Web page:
The crew from the Melges 32 almost all migrated across save for a trimmer and one of the grinders. Their crew almost all at one time or another sailed on the Synergy TP52, which Neugodnikov himself helmed the Russian boat to third place in the 2010 TP52 World Championship. In fact only one of the crew hadn’t sailed the RC44 before this season – offside trimmer Maxim Sheremetyev, who represented Russia twice in the Olympic Games in the 470.
Neugodnikov adds that Kuznetsov also appreciates the step-up in speed the RC44 presents: “The Melges 32 was fast compared with the X-35 and the RC44 is fast compared to the Melges.”
For Kuznetsov, moving from the Melges 32 to the RC44 has presented some physical changes, notably steering with wheels rather a tiller, however they have been minor hurdles he maintains:: “The main things are the same, although there are some smaller things to adjust. It isn’t a big problem changing from one boat to the other. I’m loving the RC44. It is the best boat in the world.”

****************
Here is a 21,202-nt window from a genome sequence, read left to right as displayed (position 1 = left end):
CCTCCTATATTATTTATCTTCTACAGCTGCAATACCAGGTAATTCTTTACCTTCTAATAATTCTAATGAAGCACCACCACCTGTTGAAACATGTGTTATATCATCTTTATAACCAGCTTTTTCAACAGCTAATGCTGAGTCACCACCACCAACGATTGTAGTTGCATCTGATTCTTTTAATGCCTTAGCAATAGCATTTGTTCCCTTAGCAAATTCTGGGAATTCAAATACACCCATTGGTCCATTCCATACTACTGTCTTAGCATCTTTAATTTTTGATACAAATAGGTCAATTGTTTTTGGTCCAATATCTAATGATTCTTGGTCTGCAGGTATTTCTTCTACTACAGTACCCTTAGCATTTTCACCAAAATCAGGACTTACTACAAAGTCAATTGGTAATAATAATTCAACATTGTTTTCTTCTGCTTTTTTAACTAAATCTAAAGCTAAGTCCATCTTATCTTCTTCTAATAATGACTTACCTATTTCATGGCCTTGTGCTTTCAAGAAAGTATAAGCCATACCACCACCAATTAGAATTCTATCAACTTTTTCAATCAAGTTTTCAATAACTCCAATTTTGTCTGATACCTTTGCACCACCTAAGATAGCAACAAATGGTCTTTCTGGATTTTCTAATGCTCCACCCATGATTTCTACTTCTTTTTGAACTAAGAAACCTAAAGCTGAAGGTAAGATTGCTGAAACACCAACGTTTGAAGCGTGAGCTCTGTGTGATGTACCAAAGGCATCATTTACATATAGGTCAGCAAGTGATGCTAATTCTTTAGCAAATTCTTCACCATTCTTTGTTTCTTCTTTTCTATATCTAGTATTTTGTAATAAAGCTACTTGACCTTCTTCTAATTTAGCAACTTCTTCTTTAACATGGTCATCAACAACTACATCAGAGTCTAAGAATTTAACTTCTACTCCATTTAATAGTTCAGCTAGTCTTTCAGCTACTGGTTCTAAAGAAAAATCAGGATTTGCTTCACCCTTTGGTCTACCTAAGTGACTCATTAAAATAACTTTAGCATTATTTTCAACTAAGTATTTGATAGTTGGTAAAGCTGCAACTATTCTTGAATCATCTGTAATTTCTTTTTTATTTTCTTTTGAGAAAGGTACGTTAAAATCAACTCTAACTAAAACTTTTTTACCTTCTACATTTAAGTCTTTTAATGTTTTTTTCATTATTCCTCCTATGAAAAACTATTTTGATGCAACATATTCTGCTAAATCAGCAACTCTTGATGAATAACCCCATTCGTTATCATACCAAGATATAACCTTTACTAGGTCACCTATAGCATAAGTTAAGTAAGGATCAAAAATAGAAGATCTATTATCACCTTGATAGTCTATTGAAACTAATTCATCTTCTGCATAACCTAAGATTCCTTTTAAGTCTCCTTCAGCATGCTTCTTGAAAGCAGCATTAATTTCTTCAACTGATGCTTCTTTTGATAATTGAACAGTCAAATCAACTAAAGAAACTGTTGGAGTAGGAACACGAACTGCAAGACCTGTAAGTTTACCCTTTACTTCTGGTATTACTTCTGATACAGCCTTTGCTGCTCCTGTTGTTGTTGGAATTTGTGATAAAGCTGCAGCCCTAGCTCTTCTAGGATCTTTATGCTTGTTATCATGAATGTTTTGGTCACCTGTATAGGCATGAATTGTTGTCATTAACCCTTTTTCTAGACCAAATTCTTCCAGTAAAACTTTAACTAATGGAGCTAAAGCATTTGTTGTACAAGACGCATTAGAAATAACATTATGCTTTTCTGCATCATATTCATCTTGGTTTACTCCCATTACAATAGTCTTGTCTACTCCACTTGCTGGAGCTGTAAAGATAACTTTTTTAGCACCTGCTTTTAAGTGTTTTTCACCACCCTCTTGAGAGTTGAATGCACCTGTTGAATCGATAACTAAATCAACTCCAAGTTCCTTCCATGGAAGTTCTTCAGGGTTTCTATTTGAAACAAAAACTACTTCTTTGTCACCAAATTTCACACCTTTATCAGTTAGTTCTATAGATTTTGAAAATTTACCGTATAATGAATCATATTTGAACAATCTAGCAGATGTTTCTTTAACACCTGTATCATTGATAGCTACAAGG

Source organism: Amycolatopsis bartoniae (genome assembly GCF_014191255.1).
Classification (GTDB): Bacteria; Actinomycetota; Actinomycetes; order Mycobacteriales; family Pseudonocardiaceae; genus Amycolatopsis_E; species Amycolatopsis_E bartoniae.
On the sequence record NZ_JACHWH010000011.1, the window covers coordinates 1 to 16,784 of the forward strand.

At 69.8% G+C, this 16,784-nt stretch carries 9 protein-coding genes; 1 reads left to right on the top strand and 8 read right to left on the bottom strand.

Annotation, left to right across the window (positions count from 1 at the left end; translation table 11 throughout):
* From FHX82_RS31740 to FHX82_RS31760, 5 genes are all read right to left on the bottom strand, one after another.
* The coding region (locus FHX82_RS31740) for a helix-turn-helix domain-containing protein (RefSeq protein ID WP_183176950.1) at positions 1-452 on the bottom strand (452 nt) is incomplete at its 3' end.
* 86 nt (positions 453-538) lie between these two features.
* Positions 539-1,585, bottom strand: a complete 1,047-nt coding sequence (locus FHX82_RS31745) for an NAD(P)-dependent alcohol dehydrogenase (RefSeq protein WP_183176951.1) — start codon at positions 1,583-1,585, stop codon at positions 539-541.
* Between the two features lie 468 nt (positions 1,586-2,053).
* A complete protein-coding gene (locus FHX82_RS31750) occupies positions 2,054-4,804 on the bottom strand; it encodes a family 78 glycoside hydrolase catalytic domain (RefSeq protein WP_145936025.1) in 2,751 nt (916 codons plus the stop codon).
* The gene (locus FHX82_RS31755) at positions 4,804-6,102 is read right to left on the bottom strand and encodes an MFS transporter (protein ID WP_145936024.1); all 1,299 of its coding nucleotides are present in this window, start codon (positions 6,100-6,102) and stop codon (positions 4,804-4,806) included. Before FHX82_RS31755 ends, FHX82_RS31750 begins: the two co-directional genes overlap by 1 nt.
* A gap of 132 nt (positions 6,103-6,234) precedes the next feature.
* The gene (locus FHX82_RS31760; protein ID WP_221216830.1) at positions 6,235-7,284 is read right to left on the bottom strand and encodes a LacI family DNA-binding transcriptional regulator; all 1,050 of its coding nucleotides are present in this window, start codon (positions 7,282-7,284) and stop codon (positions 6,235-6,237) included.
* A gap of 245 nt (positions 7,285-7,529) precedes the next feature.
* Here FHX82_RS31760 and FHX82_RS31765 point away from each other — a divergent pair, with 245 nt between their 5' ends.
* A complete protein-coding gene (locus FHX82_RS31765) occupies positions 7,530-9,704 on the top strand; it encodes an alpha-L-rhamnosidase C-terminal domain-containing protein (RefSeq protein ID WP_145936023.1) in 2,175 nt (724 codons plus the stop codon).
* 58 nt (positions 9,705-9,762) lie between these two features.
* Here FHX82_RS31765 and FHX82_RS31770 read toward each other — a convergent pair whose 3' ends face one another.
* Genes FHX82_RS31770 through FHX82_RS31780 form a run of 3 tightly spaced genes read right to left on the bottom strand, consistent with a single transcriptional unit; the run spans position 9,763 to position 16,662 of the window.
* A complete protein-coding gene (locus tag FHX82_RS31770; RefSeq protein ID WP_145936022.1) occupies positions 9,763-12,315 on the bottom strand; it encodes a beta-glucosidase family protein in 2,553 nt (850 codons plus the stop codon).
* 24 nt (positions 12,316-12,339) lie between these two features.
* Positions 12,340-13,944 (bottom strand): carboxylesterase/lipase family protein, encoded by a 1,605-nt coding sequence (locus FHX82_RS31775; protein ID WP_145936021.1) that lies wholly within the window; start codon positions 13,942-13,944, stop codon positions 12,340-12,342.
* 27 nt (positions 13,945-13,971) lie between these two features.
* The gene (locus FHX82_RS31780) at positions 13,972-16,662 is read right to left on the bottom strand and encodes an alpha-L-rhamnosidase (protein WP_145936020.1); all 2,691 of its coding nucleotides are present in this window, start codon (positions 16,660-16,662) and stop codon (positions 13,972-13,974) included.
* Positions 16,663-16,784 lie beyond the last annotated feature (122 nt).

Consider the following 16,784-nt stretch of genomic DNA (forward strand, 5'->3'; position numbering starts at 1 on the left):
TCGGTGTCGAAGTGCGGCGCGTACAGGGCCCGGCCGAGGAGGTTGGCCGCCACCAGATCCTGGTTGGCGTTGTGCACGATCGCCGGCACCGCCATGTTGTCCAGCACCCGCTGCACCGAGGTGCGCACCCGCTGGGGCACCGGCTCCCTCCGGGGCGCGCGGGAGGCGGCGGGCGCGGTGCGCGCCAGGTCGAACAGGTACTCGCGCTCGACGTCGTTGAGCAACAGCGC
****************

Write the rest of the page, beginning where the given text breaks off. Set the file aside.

While there are Russians in the fleet, notably two other owners, Kuznetsov says he very much likes the international competition he gets in the 44Cup, including the other owners, and getting to race against many of the top sailors and tacticians from across the globe.
Neugodnikov is also a big fan of the boat and the racing on offer at the 44Cup: “It requires you to sail smarter and your reactions have to be much faster. You pay a lot if you make a mistake because everyone is very close. You think they are far away, but they can get a small puff and you can lose places. Also the specification of these boats – you have things like the trim tab which help you come up to windward, so you have to look at the angles and laylines can be very different. And the speed - in six knots you are going 7.5, which is great. In five knots you can sail well. It is amazing - I like it.”
Already Tavatuy Sailing Team has been making waves in the 44Cup. It took them three years to come out on top in the Melges 32. One wonders how long it will be in the 44Cup. At the first in Porto Montenegro they finish fifth of nine boats. However at the Adris 44Cup Rovinj last month they were less successful overall, but in the last race scored their first race win.